Advertisement

Characterization of patients with cystic fibrosis presenting an indeterminate glucose tolerance (INDET)

  • Adèle Coriati
    Affiliations
    Institut de Recherches Cliniques de Montréal, Montréal, Québec H2W 1R7, Canada

    Department of Nutrition, Université de Montréal, Montréal, Québec H3T 1A8, Canada
    Search for articles by this author
  • Sophie Ziai
    Affiliations
    Institut de Recherches Cliniques de Montréal, Montréal, Québec H2W 1R7, Canada

    Department of Nutrition, Université de Montréal, Montréal, Québec H3T 1A8, Canada
    Search for articles by this author
  • Mirna Azar
    Affiliations
    Department of Medicine, Université de Montréal, Montréal, Québec H3T1J4, Canada
    Search for articles by this author
  • Yves Berthiaume
    Affiliations
    Institut de Recherches Cliniques de Montréal, Montréal, Québec H2W 1R7, Canada

    Cystic Fibrosis Clinic of the Centre hospitalier de l'Université de Montréal, Montréal, Québec H2W 1T8, Canada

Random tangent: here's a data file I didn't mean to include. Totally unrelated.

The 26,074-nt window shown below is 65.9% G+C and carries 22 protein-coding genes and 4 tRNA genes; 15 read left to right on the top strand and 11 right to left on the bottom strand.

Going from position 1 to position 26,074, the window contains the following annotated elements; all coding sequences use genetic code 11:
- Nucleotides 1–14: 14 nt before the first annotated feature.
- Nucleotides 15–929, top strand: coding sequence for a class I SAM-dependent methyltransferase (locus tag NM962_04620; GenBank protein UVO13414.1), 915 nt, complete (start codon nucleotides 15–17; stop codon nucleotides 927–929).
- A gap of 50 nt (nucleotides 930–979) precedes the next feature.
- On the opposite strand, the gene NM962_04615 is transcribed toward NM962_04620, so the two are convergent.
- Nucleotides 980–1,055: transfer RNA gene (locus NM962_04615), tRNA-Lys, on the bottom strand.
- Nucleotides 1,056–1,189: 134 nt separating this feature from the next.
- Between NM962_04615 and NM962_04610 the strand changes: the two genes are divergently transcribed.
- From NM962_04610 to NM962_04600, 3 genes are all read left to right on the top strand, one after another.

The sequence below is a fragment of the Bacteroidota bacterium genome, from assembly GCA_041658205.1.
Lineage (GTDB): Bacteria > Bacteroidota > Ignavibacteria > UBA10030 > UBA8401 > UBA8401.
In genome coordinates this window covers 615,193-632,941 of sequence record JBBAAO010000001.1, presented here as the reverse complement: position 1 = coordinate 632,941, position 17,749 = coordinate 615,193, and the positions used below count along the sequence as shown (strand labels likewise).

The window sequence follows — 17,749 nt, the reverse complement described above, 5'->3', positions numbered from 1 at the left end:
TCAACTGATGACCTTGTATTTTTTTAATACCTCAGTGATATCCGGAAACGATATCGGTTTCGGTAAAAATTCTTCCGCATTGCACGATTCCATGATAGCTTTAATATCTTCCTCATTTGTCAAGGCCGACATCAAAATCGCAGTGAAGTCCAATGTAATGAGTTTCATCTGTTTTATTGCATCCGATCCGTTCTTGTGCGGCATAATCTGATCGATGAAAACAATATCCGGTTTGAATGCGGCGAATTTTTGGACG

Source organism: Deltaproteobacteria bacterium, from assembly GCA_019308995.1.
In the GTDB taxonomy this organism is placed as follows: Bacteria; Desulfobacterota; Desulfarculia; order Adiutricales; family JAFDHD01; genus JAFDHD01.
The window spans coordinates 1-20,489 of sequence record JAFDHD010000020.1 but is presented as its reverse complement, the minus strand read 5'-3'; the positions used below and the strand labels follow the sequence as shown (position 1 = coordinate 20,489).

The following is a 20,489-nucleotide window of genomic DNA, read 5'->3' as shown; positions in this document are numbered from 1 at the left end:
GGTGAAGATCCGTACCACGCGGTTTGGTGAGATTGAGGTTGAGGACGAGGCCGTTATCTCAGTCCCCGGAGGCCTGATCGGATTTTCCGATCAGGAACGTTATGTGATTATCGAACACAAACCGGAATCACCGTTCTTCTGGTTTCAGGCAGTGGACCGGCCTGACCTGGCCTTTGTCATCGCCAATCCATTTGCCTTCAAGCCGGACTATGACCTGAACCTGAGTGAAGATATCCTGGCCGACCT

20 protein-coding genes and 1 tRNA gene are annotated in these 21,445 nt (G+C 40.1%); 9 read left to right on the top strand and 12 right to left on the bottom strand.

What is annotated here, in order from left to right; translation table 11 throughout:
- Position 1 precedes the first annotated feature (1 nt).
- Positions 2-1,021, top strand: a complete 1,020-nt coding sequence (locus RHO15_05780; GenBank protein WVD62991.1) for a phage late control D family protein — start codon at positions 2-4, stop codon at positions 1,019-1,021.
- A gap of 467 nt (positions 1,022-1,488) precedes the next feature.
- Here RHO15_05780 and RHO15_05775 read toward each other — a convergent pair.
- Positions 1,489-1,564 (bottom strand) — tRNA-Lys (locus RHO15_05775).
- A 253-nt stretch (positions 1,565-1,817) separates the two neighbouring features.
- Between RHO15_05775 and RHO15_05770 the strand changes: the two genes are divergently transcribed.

Department of Medicine, Université de Montréal, Montréal, Québec H3T1J4, Canada
    Search for articles by this author
  • Rémi Rabasa-Lhoret
    Correspondence
    Corresponding author at: Institut de recherches cliniques de Montréal, 110 avenue des Pins Ouest, Montréal, QC H2W 1R7, Canada. Tel.: +1 514 987 5762; fax: +1 514 987 5670.
    Affiliations
    Institut de Recherches Cliniques de Montréal, Montréal, Québec H2W 1R7, Canada

    Department of Nutrition, Université de Montréal, Montréal, Québec H3T 1A8, Canada

    Cystic Fibrosis Clinic of the Centre hospitalier de l'Université de Montréal, Montréal, Québec H2W 1T8, Canada

    Department of Medicine, Université de Montréal, Montréal, Québec H3T1J4, Canada
    Search for articles by this author
Open ArchivePublished:March 26, 2015DOI:https://doi.org/10.1016/j.jcf.2015.03.001

      Abstract

      Background

      CFRD is preceded and associated with a significantly increased morbidity and mortality. We aimed to characterize a large newly established glucose tolerance subgroup named INDET (indeterminate; 1-h oral glucose tolerance test (OGTT) > 11.0 but 2 h-OGTT < 7.8 mmol/L) in adult patients with cystic fibrosis (CF).

      Methods

      All CF participants (n = 252, ≥18 yrs without CFRD) underwent a 2 h-OGTT with glucose and insulin sample measurements every 30 min. They were then classified as having either normal, impaired, or INDET glucose tolerance, or de novo CFRD. Other clinical characteristics were collected such as the BMI and pulmonary function.